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Wednesday, August 12, 2015
Guide for Effective Touch-up Work
quality touch-up work can be difficult and in some cases impossible.
The reason why effective touch-up work is so difficult to achieve is
due to a discrepancy in porosity of the substrate and the existing
Any freshly damaged areas will absorb the touch-up coat at a different
rate than the surrounding areas that had been previously painted;
resulting in variances in color and gloss (also known as “Flashing”).
touch-up work may not be possible in every situation, the list below
provides a general set of conditions that typically must exist to
effectively touch-up a surface.
existing coating should be light:
In general, deeper/darker colors are more difficult to touch-up
3) The surface
must not be exposed to critical lighting conditions:
Even if the existing coating is an MPI GL - 1, touch-up work can appear
visible under critical lighting conditions.
4) The same
batch of paint must be used for touch-up:
Different batches of paint will have slightly different qualities even
though they are the same product from the same manufacturer. Even the
slightest variance in color and sheen is noticeable when it appears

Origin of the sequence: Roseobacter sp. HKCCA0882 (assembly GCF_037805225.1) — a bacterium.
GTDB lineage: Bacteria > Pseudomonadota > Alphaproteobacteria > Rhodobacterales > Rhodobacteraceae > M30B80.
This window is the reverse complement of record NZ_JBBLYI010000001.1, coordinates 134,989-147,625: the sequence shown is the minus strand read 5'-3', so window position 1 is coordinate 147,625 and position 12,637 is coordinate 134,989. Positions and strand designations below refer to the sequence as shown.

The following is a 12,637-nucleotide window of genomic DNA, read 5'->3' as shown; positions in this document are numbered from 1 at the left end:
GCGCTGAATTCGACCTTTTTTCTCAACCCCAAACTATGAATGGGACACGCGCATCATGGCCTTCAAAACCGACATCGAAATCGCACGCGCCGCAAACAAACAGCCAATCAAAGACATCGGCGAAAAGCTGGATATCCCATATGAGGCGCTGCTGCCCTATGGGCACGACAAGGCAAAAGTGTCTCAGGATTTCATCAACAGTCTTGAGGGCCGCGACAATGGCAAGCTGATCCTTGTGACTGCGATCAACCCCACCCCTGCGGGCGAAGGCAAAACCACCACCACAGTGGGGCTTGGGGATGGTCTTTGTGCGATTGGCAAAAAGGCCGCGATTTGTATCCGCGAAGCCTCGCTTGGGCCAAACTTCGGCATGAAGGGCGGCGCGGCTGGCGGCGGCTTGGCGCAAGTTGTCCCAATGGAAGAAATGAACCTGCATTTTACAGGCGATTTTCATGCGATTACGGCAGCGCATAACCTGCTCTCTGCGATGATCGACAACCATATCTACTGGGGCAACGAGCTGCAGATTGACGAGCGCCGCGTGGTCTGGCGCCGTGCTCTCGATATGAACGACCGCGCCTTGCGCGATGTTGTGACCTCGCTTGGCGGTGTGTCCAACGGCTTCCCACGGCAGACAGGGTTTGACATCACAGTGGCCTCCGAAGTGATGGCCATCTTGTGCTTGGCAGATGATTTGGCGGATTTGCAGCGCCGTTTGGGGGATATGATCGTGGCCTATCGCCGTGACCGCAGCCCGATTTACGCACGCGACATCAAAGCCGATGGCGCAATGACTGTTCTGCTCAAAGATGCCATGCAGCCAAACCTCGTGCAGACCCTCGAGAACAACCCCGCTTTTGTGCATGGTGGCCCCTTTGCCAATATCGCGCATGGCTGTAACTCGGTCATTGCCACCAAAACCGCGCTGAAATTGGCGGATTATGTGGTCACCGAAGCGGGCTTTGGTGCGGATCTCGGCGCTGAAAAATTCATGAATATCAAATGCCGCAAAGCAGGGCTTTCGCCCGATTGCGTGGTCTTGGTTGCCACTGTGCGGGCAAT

side-by-side in the middle of a wall. In general, it is a good idea to
keep a little bit of paint left over for touch-ups.
5) The same
type of application tool must be used:
Different application tools will provide different finishing textures,
and will ultimately make any attempts at touch-up work visible. If the
initial coating was applied by a roller, the touch-up work must be performed
with a roller with the same nap size. Using a 10-mil nap roller to
touch-up a surface that was applied with a 15-mil nap roller will
create a significant variance in texture.
from touch-up work plainly visible on a rolled wall.
If the surface
in-question meets all 5 conditions listed above, there is a good chance
that effective touch-up work will be possible.
Keep in mind that while the list above does not guarantee whether or
not a surface can be touched up successfully, it does provide a general
set of conditions that are typically required for effective touch-up
Whether a surface can be touched up at all depends on a range of
factors including the finish’s gloss, color, method of initial
application, and its location (especially where critical lighting is